Council hopes to address dog issue for last time

by Paul Leakan


(May 21) -- To scoop or not to scoop. That dilemma probably never crossed Shakespeare's mind.

Clarksburg City Council, however, has been discussing the best way to enforce the disposal of animal feces on public and certain private property for months.

Council members hope their latest proposal can end discussions about the matter, so that they can focus on the rest of their agenda during tonight's 7:30 meeting at the Clarksburg Municipal Building.

"We've discussed this for several months now," said Clarksburg City Manager Percy Ashcraft. "Hopefully, we can end all discussions about this resolution."

Any owner or person in charge of an animal on any public or private property other than their own must carry a wooden, plastic or metal device with them to dispose of the animal's feces, according to the latest ordinance. They must also have a bag or other suitable container on hand to dispose of the waste properly.

The ordinance would not apply to legally blind people who are the owner, custodian or keeper of a guide or support dog. But, anyone else who fails to comply would face a fine not to exceed $500, said Clarksburg City Attorney John Farmer.

While Ashcraft wants the ordinance to be finalized, he said there are other issues on tonight's agenda that are equally important.

Also topping the list is a proposed annexation of 15 acres of land located outside the southwest city limits of Clarksburg. The land, owned by developer Don Harold of Joyce Properties, could draw business interest if the annex is allowed, Ashcraft said.

"We're really excited about this,' Ashcraft said. "If it's a prospective business cite, more businesses could come to the area."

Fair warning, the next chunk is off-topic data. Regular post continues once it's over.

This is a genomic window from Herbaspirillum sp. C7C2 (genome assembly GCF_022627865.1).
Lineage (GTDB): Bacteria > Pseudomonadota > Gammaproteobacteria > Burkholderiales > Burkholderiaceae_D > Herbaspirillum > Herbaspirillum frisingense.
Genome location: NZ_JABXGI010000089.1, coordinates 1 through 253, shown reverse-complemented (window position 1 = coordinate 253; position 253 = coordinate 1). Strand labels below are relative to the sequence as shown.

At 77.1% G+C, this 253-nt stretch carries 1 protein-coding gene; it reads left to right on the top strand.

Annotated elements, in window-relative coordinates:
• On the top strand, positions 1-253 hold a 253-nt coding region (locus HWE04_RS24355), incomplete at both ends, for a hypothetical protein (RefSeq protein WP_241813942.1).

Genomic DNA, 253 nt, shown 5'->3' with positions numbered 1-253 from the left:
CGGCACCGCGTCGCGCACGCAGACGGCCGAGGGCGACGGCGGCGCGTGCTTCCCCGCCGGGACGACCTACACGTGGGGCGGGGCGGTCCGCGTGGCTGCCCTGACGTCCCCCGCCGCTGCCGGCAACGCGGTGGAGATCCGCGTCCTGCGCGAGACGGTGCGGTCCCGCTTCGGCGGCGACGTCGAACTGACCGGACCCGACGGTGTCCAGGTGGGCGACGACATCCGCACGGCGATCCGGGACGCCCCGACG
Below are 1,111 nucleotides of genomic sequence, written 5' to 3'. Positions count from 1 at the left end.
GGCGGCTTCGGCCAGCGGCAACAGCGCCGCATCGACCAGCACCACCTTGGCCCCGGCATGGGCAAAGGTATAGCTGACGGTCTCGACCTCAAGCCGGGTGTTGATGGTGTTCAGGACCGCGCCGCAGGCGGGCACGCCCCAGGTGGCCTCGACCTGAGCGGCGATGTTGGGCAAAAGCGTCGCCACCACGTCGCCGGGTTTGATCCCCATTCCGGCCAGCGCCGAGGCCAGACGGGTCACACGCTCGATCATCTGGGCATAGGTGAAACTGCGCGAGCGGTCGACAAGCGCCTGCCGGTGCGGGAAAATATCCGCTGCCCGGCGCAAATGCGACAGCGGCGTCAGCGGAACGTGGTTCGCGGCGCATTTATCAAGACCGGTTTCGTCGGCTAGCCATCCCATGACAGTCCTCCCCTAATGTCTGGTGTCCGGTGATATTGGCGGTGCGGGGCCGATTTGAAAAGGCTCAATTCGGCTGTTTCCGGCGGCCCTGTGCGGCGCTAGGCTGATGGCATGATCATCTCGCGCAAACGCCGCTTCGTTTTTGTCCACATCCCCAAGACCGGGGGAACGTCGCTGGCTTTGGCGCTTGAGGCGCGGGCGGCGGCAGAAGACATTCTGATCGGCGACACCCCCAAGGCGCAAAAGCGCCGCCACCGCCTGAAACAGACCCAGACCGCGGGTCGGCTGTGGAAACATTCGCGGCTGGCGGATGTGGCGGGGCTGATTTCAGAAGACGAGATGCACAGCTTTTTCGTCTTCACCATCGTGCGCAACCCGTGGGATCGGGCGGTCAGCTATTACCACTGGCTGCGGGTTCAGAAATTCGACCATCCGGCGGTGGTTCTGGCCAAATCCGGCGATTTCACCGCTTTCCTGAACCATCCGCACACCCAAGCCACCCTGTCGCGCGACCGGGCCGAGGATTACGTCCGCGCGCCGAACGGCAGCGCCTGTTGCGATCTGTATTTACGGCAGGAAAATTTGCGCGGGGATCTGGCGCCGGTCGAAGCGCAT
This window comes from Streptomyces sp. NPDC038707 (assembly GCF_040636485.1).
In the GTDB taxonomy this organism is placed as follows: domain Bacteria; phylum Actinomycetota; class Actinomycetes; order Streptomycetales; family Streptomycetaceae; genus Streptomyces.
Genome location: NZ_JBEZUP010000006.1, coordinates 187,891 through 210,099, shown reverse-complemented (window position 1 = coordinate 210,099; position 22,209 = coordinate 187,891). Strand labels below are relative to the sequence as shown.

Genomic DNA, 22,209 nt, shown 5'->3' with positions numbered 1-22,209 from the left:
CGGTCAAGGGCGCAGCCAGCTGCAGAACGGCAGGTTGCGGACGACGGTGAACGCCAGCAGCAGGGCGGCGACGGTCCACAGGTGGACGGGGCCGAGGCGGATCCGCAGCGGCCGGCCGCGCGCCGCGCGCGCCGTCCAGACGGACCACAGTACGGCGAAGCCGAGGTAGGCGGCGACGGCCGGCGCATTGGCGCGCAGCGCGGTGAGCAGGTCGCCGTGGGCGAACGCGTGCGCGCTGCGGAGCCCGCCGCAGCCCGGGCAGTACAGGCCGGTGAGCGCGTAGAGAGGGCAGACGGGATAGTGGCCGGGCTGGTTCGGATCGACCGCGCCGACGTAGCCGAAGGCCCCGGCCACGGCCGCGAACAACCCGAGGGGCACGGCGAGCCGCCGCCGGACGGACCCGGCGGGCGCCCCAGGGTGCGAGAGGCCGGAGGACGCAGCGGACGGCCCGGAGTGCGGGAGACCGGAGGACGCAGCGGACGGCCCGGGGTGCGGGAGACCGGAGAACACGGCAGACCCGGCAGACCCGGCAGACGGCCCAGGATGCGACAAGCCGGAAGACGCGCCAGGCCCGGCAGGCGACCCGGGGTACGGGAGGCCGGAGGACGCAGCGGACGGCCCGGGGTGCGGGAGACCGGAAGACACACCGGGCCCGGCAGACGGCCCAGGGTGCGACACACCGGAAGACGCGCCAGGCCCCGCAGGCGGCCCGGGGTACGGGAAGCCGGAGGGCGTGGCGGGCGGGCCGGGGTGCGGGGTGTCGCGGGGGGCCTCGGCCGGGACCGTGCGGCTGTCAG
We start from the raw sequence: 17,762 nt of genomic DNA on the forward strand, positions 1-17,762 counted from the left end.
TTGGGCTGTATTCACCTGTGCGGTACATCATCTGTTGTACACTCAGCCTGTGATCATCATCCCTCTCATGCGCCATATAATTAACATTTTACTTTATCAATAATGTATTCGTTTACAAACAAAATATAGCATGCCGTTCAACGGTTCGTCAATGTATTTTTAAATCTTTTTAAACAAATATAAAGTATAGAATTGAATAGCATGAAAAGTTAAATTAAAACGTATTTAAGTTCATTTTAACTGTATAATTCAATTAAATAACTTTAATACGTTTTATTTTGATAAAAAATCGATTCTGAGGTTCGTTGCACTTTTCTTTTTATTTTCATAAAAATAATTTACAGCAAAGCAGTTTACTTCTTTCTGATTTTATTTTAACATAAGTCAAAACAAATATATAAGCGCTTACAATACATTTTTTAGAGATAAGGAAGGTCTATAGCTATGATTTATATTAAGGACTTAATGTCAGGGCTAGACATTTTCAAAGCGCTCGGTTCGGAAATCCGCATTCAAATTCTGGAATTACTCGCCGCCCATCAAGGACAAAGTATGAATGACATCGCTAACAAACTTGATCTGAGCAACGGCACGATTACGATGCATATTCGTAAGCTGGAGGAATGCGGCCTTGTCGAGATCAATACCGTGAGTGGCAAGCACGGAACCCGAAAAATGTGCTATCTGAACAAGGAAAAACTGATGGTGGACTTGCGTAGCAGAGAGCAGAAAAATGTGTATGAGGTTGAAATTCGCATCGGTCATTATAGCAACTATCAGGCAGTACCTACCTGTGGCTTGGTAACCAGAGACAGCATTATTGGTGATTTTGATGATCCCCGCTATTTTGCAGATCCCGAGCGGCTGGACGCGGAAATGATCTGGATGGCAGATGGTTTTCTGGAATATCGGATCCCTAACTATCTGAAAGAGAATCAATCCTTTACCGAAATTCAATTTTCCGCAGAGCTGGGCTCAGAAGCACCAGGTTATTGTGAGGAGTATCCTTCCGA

Aside from topics on the agenda, council members may discuss the results of the city manager's report, highlighted by the Harrison County Chamber of Commerce's recent survey.

The survey found that nearly 25 percent of prospective members felt downtown Clarksburg's deterioration and parking woes were reasons not to join the chamber.

Mary Beth Aman, administrative director of the chamber, said that people are very visual in their perception of how the city is being taken care of. And, she said, since it can look like nothing is being done to improve the appearance of downtown, many people are discouraged about joining the chamber.

"If you went downtown to a city and saw they weren't taking care of it, would you want to invest in it?," Aman said.

There are many things, however, the city does for the betterment of the city that aren't easily seen, Aman added.

Bob Caplan, executive director of the chamber, said he hasn't seen the latest results of the survey. Expecting to discuss it tonight, he said some of the results aren't exactly new.

"For probably 80 years, parking has been a problem in Clarksburg," Caplan said. "So, I certainly do see that as a major drawback."